Precision shaping of metal products
Making objects out of metal involves many manufacturing processes. One of these is machining, a necessary requirement of mass manufacture in the modern age. Machine tools cut, bore, grind, or otherwise shape metal by removing some of it with a cutting or grinding surface. Usually, a machine tool has two parts: one part holds and guides the metal to be shaped, and the other does the work of shaping. Machining, especially in the age of computers, allows for precise, fine metal work.
Casting, forging, and machining
There are several major forms of creating metal shapes.
- Casting is the process of filling a mold with a molten alloy and letting it cool.
- Forging works metal, changing the material’s properties by applying compressive forces that alter the metal lattice. Operations like bending, twisting, pounding, and folding are common in forging.
- Machining carves, grinds, cuts, bores, or otherwise shapes metal. The machinist works on metal in ways similar to the way a woodworker works with wood; the bulk of the material is unchanged, although the shape and finish are worked.
In the modern era, machining is often a finishing step for products created by forging or casting, to bring forged or cast objects to within precision tolerances. Milled sheets, billets and bars may also be machined into shape from their most raw geometric form.
Casting and forging usually happen before machining. A machined object may go through further processing before the metal object is finished. The work may be joined with fasteners or welds, be put through heat treatment, or be given other surface finishes.
What is CNC machining?
CNC stands for computer numerical control. In CNC machines, a computer precisely controls the movement of the machine. A design produced in CAD software is converted to movement over X, Y, and Z axis. This way, the computerized machine shop is able to carve metal in three dimensions to exact tolerances.
History of machining
The first machine tools were handmade. The bow lathe and the bow drill were used to turn or bore into wood, ivory, or soft metals like lead.
In 1774, an inventor called John Wilkinson designed a lathe that was powered with the continuous rotation of a water wheel to drive it. He called this invention the “boring mill.” This was the first true machine tool in the modern sense, providing accuracy to the thickness of a “thin-worn shilling.” However, this boring mill was not able to create spiral cuts like screw threads, because each cut needed manual repositioning. In 1800, Henry Maudslay improved the design to allow for repositioning, and the development of modern machine tools followed quickly, powered by the advance of the steam engine – which had needed Wilkinson’s boring mill to work efficiently. The history of machining, therefore, is one of iterative design, where machines are used to build and perfect themselves.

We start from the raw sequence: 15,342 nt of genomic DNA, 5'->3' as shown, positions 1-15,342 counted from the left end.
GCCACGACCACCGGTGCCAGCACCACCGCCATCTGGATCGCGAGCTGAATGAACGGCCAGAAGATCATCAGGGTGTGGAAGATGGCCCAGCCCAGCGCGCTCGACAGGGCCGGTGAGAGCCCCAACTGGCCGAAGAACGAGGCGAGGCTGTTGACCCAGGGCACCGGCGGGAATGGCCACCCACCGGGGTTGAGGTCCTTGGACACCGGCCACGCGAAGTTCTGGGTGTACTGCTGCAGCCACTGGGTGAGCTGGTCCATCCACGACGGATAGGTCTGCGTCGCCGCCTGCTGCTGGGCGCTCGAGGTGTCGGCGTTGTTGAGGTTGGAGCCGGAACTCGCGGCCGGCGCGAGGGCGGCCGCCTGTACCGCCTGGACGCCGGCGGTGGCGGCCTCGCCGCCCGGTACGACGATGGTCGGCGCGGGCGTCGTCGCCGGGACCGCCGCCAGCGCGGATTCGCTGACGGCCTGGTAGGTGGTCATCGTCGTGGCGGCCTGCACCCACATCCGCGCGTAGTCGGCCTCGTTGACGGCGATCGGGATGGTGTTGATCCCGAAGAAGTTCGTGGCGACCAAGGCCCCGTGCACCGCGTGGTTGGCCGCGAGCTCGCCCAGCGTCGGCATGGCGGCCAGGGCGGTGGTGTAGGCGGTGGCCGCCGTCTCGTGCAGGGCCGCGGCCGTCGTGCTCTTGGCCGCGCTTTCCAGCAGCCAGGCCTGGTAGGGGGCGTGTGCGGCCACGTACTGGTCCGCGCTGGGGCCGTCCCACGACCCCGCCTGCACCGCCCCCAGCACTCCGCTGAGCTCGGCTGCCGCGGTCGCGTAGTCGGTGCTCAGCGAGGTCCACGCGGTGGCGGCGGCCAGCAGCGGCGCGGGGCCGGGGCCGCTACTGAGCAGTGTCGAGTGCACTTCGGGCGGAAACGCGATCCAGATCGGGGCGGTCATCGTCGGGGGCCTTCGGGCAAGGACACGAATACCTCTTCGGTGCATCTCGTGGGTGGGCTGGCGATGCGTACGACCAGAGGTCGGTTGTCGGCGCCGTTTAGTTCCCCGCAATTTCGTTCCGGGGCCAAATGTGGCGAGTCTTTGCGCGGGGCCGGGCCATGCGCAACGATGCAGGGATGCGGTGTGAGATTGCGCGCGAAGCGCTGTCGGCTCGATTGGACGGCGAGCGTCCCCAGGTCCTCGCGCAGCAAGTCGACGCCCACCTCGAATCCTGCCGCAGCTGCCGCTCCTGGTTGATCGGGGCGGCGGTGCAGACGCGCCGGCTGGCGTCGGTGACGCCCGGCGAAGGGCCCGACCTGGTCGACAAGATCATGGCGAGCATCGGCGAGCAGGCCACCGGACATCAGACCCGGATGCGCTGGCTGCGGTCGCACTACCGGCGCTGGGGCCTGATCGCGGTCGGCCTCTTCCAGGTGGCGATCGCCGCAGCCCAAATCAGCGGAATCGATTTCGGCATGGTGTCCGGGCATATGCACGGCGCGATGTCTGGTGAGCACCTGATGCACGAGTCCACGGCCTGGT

Common metal machine tools
Common machine tools are:
- Lathes – Turn the metalwork against a cutting tool
- Drill presses – Push a drill through metal surface
- Grinding machines – Rotate an abrasive or grinder against the metalwork
- Band machines – Use a continuous saw blade to cut metalwork
- Milling machines – Use a rotating cutting tool over the surface to shape metalwork
- Broaching machines – File an object, removing only a small amount of material
- Laser-cutting and etching – Light beams are used to cut, drill, or etch an object
- Ultrasonic machining – Ultrasonic waves and an abrasive slurry remove metal
- Electron beam machining – A beam of electrons create high heat that vaporize metal
- Chemical and electrochemical methods – Use chemicals to remove and shape metal
The lathe is the ancestor to many machine tools today. A lathe rotates an object against the edge of a cutting tool. Therefore, the lathe can be used for boring, drilling, thread-cutting, milling, and grinding: whenever the metalwork can be turned, the lathe can be used in place of other tools.
Reliance Foundry and machining
Machining is an important step for many of our products. For example, we refine the bore in our industrial wheels, smooth bollard surfaces, and define bolt holes through machining steps. We are able to do custom machining for large orders.
With the use of laser-cutting CNC machines, some of our stainless steel bollards can be transformed into customized hardwired lighting bollards. Contact our sales team to determine if your project is a possibility.